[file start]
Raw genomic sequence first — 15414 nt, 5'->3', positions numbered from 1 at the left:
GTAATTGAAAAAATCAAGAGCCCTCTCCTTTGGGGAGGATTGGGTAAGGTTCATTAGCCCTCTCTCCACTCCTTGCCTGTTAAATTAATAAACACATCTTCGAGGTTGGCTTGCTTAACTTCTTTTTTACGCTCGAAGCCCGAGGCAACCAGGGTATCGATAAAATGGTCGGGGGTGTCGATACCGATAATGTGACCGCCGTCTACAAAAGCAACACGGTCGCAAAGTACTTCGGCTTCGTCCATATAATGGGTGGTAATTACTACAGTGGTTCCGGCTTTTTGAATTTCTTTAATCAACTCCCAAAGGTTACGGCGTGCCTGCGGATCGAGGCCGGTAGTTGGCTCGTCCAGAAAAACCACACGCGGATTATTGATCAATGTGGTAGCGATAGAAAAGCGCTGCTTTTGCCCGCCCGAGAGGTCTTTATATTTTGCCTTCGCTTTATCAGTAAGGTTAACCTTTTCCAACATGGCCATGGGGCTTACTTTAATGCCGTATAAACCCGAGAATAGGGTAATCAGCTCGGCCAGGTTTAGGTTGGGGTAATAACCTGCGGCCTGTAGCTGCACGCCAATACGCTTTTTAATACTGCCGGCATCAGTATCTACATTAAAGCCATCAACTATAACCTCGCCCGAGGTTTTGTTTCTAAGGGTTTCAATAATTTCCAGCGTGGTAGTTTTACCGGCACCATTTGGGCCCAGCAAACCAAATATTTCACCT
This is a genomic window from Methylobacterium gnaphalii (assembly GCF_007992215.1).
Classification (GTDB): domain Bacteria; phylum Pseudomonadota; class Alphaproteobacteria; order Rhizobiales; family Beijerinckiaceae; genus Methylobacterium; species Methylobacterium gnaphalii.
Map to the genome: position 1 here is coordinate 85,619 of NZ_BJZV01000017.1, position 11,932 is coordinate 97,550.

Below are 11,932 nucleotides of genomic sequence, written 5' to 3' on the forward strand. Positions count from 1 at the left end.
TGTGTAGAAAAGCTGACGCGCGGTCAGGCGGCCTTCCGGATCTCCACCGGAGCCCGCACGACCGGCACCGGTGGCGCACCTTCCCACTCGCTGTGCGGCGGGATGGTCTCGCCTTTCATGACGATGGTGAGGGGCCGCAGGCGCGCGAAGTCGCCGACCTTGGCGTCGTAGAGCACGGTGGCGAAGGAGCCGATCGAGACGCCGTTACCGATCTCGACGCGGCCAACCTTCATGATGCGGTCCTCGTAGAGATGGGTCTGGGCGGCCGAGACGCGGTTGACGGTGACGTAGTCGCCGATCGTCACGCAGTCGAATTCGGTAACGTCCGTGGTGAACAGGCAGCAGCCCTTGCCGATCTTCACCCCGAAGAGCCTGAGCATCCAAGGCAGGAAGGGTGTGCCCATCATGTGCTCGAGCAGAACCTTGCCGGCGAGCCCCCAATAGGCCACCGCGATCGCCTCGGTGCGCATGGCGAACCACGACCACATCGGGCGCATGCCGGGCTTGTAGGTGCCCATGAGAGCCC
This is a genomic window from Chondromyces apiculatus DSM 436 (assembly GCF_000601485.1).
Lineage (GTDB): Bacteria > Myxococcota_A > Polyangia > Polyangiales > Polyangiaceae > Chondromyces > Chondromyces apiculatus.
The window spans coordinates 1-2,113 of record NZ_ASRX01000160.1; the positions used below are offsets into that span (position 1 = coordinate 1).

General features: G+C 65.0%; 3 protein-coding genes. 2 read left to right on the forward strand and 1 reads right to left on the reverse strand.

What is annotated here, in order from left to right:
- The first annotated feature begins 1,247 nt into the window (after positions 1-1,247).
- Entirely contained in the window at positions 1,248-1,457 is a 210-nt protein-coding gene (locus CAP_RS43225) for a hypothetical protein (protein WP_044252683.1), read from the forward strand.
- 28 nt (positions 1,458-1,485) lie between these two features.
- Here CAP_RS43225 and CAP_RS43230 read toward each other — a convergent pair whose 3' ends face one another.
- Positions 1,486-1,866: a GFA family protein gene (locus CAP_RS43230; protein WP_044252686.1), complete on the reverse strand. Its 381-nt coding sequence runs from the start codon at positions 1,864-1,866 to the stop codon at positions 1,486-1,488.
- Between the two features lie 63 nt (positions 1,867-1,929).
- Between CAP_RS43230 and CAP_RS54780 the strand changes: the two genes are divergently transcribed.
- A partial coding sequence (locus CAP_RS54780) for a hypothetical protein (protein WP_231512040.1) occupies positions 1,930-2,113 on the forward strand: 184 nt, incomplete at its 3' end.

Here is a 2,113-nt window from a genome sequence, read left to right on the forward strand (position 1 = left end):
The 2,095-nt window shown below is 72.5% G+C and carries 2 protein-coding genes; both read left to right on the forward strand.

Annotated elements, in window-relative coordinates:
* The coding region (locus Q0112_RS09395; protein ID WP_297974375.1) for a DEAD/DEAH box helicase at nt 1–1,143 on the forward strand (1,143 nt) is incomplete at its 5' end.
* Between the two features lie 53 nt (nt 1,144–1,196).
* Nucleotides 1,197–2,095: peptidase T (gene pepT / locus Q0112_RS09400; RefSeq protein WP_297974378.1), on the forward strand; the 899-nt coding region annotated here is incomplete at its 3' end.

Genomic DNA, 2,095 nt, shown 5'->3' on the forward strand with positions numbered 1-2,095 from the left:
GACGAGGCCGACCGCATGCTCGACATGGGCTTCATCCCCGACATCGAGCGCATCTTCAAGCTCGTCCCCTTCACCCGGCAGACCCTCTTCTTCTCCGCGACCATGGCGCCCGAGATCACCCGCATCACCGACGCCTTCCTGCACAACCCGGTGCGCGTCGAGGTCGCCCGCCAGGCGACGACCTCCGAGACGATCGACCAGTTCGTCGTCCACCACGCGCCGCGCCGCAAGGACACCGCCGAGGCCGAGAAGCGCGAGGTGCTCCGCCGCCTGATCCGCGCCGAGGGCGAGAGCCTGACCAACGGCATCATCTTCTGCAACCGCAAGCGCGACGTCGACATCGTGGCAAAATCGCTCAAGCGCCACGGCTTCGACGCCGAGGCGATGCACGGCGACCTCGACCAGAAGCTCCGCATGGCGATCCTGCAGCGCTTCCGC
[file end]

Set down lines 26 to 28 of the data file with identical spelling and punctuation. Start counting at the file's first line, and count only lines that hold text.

* Nucleotides 1,197–2,095: peptidase T (gene pepT / locus Q0112_RS09400; RefSeq protein WP_297974378.1), on the forward strand; the 899-nt coding region annotated here is incomplete at its 3' end.

Genomic DNA, 2,095 nt, shown 5'->3' on the forward strand with positions numbered 1-2,095 from the left:
GACGAGGCCGACCGCATGCTCGACATGGGCTTCATCCCCGACATCGAGCGCATCTTCAAGCTCGTCCCCTTCACCCGGCAGACCCTCTTCTTCTCCGCGACCATGGCGCCCGAGATCACCCGCATCACCGACGCCTTCCTGCACAACCCGGTGCGCGTCGAGGTCGCCCGCCAGGCGACGACCTCCGAGACGATCGACCAGTTCGTCGTCCACCACGCGCCGCGCCGCAAGGACACCGCCGAGGCCGAGAAGCGCGAGGTGCTCCGCCGCCTGATCCGCGCCGAGGGCGAGAGCCTGACCAACGGCATCATCTTCTGCAACCGCAAGCGCGACGTCGACATCGTGGCAAAATCGCTCAAGCGCCACGGCTTCGACGCCGAGGCGATGCACGGCGACCTCGACCAGAAGCTCCGCATGGCGATCCTGCAGCGCTTCCGC